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Black humour keeps us going. Dementia (and other) silly happenstances

(17 Posts)
Theas18 Thu 02-May-13 09:27:02

THe first one we had was very early in Dads denentia diagnosis 3-4yrs ago. He had a chest infection and was having rigors ( fever shakes). I arrived for a routine visit to find he'd been up all night and now was shaking so much in bouts that he couldn't drink eat/walk .

Called for urgent GP visit and they kindly came. Treated etc

After GP had gone Dad looked down and said the immortal line

" THat bloody doctor has stolen all the buttons off my dressing gown!!!!"

(as you can guess there never were any!)

iseenodust Thu 02-May-13 12:23:57

DH went to visit MIL who is now in a care home. She asked him if he had a landlady to cook and clean for him. He rushed home to tell me my new jobtitle. grin (We've been together 17 years.)

CMOTDibbler Fri 03-May-13 12:10:35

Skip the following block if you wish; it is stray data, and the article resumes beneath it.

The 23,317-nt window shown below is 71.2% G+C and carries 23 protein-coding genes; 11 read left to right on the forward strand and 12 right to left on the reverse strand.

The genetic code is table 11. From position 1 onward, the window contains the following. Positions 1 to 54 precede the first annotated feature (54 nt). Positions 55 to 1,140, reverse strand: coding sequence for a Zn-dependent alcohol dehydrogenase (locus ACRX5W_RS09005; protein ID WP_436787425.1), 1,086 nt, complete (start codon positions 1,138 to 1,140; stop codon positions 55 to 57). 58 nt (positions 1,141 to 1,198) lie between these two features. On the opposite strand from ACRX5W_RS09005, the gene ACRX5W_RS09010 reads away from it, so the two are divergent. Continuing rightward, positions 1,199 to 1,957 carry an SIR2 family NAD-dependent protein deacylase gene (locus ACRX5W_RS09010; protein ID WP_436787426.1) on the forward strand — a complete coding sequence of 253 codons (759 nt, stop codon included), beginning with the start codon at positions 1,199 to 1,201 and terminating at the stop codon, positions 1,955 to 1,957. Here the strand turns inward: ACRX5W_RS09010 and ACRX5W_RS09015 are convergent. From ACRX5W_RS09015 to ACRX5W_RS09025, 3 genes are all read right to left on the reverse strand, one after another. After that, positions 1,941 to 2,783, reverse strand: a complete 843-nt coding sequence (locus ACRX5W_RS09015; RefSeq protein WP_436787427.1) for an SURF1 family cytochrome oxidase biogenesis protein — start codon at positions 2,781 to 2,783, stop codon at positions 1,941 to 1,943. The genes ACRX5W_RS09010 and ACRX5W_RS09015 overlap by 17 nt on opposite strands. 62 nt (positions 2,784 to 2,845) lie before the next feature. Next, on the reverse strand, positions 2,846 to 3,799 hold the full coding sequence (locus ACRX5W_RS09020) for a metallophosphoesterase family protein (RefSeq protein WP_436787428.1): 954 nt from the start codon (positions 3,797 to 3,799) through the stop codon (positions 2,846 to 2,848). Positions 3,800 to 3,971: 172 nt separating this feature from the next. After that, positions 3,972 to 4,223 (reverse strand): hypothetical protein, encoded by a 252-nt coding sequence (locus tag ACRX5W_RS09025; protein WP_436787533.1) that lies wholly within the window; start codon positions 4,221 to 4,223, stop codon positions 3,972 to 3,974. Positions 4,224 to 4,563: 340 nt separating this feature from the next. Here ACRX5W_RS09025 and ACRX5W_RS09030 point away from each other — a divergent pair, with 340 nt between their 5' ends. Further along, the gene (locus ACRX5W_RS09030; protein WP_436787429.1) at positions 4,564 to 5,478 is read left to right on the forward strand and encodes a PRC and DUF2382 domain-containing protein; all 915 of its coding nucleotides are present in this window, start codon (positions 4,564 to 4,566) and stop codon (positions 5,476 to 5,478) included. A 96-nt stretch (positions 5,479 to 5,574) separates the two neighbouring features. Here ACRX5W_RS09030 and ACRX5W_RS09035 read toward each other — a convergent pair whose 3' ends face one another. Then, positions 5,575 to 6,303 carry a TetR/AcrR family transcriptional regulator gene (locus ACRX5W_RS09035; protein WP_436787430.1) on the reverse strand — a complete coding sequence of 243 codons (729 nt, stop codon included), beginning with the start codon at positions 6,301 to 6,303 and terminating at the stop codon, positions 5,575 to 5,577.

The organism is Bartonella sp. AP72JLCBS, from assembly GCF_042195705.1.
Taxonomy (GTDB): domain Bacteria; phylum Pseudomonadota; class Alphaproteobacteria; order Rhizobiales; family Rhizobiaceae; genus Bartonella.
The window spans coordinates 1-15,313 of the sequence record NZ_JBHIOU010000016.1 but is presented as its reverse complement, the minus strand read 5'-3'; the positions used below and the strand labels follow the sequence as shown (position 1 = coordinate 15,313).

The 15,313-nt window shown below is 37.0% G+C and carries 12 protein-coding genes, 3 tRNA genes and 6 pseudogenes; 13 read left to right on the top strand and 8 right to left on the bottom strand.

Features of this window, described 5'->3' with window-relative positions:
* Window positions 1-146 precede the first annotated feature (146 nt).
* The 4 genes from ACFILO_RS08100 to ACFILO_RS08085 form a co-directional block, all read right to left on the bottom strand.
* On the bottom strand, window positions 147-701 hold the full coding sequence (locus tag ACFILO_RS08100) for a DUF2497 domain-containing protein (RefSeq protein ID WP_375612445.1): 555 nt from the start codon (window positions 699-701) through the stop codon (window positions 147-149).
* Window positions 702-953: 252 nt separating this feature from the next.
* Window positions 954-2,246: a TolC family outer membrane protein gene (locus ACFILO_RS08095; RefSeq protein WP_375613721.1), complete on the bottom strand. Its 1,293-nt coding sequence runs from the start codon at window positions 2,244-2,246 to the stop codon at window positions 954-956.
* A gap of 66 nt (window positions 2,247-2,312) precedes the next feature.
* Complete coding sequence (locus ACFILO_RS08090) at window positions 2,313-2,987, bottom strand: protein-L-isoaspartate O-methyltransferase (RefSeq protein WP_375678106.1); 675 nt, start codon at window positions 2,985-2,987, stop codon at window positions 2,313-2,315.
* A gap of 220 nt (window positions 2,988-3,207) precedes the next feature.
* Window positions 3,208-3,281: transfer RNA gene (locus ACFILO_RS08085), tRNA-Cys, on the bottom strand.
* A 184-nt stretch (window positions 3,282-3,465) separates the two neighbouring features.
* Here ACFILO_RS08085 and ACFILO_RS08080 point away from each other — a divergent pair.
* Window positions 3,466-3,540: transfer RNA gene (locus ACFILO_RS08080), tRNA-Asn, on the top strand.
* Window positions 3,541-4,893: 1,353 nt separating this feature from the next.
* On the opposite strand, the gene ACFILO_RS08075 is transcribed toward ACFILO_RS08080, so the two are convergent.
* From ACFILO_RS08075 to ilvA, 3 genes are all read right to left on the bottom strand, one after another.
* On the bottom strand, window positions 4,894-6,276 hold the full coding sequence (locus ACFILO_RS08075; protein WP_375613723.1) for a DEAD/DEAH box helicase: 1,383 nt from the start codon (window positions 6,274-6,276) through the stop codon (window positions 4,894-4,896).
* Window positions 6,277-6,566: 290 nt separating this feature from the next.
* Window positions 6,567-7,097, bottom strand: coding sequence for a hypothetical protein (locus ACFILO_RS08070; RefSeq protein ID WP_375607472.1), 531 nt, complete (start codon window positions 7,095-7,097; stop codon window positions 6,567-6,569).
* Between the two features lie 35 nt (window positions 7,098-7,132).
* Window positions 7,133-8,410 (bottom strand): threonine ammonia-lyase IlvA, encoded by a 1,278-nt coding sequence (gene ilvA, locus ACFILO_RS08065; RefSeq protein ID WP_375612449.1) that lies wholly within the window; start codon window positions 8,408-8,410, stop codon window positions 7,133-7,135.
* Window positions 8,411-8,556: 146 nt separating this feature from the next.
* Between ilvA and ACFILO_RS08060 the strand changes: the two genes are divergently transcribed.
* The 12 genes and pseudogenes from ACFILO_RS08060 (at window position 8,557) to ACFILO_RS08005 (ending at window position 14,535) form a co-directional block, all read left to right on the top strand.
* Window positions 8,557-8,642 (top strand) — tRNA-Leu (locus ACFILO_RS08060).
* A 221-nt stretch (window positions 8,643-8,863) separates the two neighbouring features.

grin

Mum still loves to read, but still thinks she does. Her happiness that she 'keeps finding these books she's never read' is hilarious

Nana used to refer to dad as mums 'fancy man'. They'd been married 30 years and he was never fancy

StealthOfficialCrispTester Fri 03-May-13 12:15:09

Not a joke as such but I loved that when my grandma was too far gone to string a sentence together she could still sing along to all the old songs she knew. When she didn't know who her own family were she held my baby son in her arms really gently and put his dummy back in when it came out. How some spark came back, just a little, when my grandad reminded her about the holidays they'd taken together.

StealthOfficialCrispTester Fri 03-May-13 12:16:03